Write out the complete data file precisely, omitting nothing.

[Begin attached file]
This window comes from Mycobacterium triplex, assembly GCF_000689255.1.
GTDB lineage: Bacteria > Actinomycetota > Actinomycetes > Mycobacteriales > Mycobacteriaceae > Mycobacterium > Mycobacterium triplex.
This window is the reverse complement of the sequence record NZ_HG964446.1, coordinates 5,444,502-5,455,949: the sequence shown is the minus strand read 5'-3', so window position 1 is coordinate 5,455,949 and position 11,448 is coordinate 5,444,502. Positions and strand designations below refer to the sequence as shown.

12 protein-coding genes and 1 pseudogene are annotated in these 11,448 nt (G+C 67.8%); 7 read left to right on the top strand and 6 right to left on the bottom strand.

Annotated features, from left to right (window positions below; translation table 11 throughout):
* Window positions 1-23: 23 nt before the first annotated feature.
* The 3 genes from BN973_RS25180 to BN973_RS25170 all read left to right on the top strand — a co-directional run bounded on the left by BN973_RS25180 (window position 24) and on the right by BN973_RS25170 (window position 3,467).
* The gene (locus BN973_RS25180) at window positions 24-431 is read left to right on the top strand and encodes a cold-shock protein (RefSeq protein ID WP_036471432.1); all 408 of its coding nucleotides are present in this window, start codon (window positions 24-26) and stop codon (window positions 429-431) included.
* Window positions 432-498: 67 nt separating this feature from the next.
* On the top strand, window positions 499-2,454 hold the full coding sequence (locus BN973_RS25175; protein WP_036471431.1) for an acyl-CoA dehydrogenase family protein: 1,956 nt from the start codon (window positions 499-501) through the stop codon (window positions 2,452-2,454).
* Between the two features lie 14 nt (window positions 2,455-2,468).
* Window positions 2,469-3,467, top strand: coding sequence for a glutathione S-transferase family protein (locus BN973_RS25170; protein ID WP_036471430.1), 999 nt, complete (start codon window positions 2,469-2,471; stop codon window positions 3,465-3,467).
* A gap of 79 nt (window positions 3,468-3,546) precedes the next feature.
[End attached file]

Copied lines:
This window comes from Mycobacterium triplex, assembly GCF_000689255.1.
GTDB lineage: Bacteria > Actinomycetota > Actinomycetes > Mycobacteriales > Mycobacteriaceae > Mycobacterium > Mycobacterium triplex.
This window is the reverse complement of the sequence record NZ_HG964446.1, coordinates 5,444,502-5,455,949: the sequence shown is the minus strand read 5'-3', so window position 1 is coordinate 5,455,949 and position 11,448 is coordinate 5,444,502. Positions and strand designations below refer to the sequence as shown.

12 protein-coding genes and 1 pseudogene are annotated in these 11,448 nt (G+C 67.8%); 7 read left to right on the top strand and 6 right to left on the bottom strand.

Annotated features, from left to right (window positions below; translation table 11 throughout):
* Window positions 1-23: 23 nt before the first annotated feature.
* The 3 genes from BN973_RS25180 to BN973_RS25170 all read left to right on the top strand — a co-directional run bounded on the left by BN973_RS25180 (window position 24) and on the right by BN973_RS25170 (window position 3,467).
* The gene (locus BN973_RS25180) at window positions 24-431 is read left to right on the top strand and encodes a cold-shock protein (RefSeq protein ID WP_036471432.1); all 408 of its coding nucleotides are present in this window, start codon (window positions 24-26) and stop codon (window positions 429-431) included.
* Window positions 432-498: 67 nt separating this feature from the next.
* On the top strand, window positions 499-2,454 hold the full coding sequence (locus BN973_RS25175; protein WP_036471431.1) for an acyl-CoA dehydrogenase family protein: 1,956 nt from the start codon (window positions 499-501) through the stop codon (window positions 2,452-2,454).
* Between the two features lie 14 nt (window positions 2,455-2,468).
* Window positions 2,469-3,467, top strand: coding sequence for a glutathione S-transferase family protein (locus BN973_RS25170; protein ID WP_036471430.1), 999 nt, complete (start codon window positions 2,469-2,471; stop codon window positions 3,465-3,467).
* A gap of 79 nt (window positions 3,468-3,546) precedes the next feature.